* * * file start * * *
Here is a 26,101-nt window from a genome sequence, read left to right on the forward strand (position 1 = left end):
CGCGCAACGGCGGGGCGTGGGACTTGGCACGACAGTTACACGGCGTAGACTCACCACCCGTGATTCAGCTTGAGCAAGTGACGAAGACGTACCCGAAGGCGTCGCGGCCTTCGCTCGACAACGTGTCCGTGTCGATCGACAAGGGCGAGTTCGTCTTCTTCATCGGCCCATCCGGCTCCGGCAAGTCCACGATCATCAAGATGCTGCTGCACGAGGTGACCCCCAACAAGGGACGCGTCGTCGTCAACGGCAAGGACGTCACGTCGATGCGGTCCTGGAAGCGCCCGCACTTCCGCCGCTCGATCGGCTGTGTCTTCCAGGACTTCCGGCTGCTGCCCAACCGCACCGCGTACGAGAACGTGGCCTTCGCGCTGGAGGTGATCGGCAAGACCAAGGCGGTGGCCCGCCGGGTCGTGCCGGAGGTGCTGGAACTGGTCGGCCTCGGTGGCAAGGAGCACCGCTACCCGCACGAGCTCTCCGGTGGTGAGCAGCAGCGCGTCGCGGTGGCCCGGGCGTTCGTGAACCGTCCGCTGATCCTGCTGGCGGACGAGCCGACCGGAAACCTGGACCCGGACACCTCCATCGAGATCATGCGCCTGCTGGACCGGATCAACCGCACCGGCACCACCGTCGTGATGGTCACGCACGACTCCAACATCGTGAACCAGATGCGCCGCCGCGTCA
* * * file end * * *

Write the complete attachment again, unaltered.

Here is a 26,101-nt window from a genome sequence, read left to right on the forward strand (position 1 = left end):
CGCGCAACGGCGGGGCGTGGGACTTGGCACGACAGTTACACGGCGTAGACTCACCACCCGTGATTCAGCTTGAGCAAGTGACGAAGACGTACCCGAAGGCGTCGCGGCCTTCGCTCGACAACGTGTCCGTGTCGATCGACAAGGGCGAGTTCGTCTTCTTCATCGGCCCATCCGGCTCCGGCAAGTCCACGATCATCAAGATGCTGCTGCACGAGGTGACCCCCAACAAGGGACGCGTCGTCGTCAACGGCAAGGACGTCACGTCGATGCGGTCCTGGAAGCGCCCGCACTTCCGCCGCTCGATCGGCTGTGTCTTCCAGGACTTCCGGCTGCTGCCCAACCGCACCGCGTACGAGAACGTGGCCTTCGCGCTGGAGGTGATCGGCAAGACCAAGGCGGTGGCCCGCCGGGTCGTGCCGGAGGTGCTGGAACTGGTCGGCCTCGGTGGCAAGGAGCACCGCTACCCGCACGAGCTCTCCGGTGGTGAGCAGCAGCGCGTCGCGGTGGCCCGGGCGTTCGTGAACCGTCCGCTGATCCTGCTGGCGGACGAGCCGACCGGAAACCTGGACCCGGACACCTCCATCGAGATCATGCGCCTGCTGGACCGGATCAACCGCACCGGCACCACCGTCGTGATGGTCACGCACGACTCCAACATCGTGAACCAGATGCGCCGCCGCGTCA